Leadership Lessons from Confucius: the five virtues and four vices

Richard Brown
3 min readDec 18, 2022

Zizhang asked Confucius: “What qualities must you have in order to be fit to govern?” Confucius said: “If you cultivate the five virtues and cast out the four vices you are fit to govern.”

Zizhang asked: “What are the five virtues?” Confucius said: “An exemplary person is generous without having to spend anything; they inspire people to work hard without complaining; they are ambitious without being greedy; they are confident without being arrogant; they are imposing without being frightening.”

Zizhang said: “How can you be ‘generous without having to spend anything’?” Confucius said: “If you let the people take advantage of what is beneficial for them, are you not being generous without having to spend anything? If you assign the people to work on tasks that are reasonable, who will complain? If your ambition is to be consummate in your conduct and you accomplish it, how can you be greedy? If an exemplary person treats everyone equally no matter whether they are many or few or humble or great, they are confident without being arrogant. If an exemplary person wears their robe and cap correctly, their gaze is straight, and they carry themself with a dignified air that inspires the people’s awe, they are imposing but not frightening.”

Zizhang said: “What are the four vices?” Confucius said: “If you execute people without attempting to reform them, you are being cruel; if you carry out an inspection of a public works project without giving a prior warning, you are being tyrannical; if you expect the immediate completion of a project after being slow to approve it, you are acting like a thief; if you are tight-fisted in paying people what is rightfully theirs, you are being officious.”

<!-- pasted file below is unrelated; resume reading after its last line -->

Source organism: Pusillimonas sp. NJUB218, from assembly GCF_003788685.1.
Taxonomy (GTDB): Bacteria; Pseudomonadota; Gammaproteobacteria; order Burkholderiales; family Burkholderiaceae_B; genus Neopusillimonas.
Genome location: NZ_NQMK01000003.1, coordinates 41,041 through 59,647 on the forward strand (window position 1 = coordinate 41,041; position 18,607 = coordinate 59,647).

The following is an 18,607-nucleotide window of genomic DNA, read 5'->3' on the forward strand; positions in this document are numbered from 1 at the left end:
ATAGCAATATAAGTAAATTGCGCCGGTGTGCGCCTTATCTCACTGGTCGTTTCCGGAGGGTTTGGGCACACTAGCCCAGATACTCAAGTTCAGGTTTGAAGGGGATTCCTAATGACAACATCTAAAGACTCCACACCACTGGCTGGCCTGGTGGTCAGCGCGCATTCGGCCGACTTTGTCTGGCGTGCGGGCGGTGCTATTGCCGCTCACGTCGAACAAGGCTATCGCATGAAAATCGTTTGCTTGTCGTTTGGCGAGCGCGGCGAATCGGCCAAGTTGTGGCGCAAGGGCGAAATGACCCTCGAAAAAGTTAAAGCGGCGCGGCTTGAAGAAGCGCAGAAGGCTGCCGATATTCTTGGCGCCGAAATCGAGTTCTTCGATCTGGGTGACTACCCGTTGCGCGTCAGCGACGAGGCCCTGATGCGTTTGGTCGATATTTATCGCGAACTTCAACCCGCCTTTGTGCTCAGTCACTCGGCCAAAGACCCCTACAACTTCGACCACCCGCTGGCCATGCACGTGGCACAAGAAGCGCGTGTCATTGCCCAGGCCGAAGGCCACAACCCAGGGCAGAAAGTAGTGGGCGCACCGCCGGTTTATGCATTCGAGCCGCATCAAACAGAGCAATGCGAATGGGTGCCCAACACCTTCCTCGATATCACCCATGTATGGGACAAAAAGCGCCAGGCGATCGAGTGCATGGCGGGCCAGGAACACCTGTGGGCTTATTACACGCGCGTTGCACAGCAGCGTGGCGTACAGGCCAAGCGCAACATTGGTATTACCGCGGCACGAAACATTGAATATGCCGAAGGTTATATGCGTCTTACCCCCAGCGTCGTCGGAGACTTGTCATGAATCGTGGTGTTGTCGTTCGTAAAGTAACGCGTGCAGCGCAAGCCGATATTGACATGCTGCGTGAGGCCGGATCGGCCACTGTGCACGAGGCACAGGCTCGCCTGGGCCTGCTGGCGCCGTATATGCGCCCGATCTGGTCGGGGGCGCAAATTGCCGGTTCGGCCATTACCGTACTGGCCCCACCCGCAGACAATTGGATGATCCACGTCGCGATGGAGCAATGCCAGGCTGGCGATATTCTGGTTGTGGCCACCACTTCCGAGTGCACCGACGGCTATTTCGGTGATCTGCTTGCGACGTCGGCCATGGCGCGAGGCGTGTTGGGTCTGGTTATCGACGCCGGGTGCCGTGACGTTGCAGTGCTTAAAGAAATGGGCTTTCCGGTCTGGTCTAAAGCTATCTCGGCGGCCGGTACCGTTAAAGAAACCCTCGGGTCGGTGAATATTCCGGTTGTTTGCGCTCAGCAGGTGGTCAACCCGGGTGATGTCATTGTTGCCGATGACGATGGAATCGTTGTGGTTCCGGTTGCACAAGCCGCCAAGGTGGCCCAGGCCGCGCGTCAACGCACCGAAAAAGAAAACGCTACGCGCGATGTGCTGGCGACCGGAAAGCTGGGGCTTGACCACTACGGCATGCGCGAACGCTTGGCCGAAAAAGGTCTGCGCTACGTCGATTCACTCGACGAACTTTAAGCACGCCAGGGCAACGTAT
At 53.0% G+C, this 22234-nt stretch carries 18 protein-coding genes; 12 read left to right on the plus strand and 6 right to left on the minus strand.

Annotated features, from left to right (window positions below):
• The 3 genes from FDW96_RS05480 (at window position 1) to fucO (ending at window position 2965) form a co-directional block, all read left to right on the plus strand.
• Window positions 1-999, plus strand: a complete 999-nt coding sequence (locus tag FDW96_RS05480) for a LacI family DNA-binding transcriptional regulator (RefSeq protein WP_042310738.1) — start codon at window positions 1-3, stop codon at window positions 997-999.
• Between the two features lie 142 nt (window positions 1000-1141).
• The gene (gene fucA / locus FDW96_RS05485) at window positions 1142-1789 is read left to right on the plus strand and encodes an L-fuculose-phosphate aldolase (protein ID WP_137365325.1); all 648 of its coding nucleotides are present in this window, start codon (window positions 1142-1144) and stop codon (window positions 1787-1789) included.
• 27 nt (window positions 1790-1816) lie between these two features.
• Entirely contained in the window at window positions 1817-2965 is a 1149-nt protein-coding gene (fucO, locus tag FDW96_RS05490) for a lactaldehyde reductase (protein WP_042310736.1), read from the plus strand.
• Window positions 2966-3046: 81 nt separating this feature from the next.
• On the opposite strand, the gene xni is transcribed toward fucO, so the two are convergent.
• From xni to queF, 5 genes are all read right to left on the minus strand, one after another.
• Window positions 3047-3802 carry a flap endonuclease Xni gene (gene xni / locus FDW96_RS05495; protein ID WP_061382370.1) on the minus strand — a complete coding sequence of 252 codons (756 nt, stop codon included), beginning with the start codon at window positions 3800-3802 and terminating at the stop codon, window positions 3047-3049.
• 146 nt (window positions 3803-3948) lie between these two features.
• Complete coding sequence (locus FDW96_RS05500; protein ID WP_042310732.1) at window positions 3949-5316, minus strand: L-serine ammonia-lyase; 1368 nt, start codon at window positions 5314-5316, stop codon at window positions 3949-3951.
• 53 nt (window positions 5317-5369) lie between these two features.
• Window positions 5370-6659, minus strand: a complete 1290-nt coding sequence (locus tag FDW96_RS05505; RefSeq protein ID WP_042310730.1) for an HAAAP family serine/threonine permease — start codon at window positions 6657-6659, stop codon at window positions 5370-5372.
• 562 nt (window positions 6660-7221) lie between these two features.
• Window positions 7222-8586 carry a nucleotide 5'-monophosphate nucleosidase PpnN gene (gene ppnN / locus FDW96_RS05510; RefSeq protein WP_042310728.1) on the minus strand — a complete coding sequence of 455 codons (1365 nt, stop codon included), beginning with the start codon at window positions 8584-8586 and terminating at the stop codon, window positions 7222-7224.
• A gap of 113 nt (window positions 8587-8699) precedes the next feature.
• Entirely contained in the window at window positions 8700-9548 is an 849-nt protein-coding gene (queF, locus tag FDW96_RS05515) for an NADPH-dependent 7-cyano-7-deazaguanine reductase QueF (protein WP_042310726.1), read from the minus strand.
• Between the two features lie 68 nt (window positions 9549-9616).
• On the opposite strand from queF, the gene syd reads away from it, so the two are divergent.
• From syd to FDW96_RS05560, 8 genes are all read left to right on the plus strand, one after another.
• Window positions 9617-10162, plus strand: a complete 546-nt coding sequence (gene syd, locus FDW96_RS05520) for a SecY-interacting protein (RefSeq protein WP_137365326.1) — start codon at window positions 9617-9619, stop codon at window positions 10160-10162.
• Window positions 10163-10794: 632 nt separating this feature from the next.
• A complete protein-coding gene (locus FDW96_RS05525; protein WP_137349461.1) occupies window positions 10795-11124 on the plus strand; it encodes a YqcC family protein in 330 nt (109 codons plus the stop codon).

How can you expect the people below them to be good if he behaves badly himself? How can he expect the people to respond enthusiastically if he makes unreasonable demands on them and refuses to pay them their rightful due? To find out the answers to these questions, the leader has to look deep inside himself first rather than seek to blame others.

How can you expect your team members to act in the right way if you are prepared to skirt ethical boundaries when it suits you? How can you expect them to respond enthusiastically if you make unreasonable demands on them and refuse to pay them their rightful due? Before rushing to criticize others for failing to meet your expectations, take a deep look inside yourself to make sure that you are living up to them yourself.

This article features a translation of Chapter 2 of Book 20 of the Analects of Confucius. You can read my full translation of Book 20 here.

(1) This passage features another reprise of a common theme of Confucius’s teachings: namely, that people in power have a responsibility to treat the common people in the same way that they would expect to be treated.

(2) This is the final appearance of the follower Zizhang in the Analects.



Richard Brown

I live in Taiwan and am interested in exploring what ancient Chinese philosophy can tell us about technology and the rise of modern China.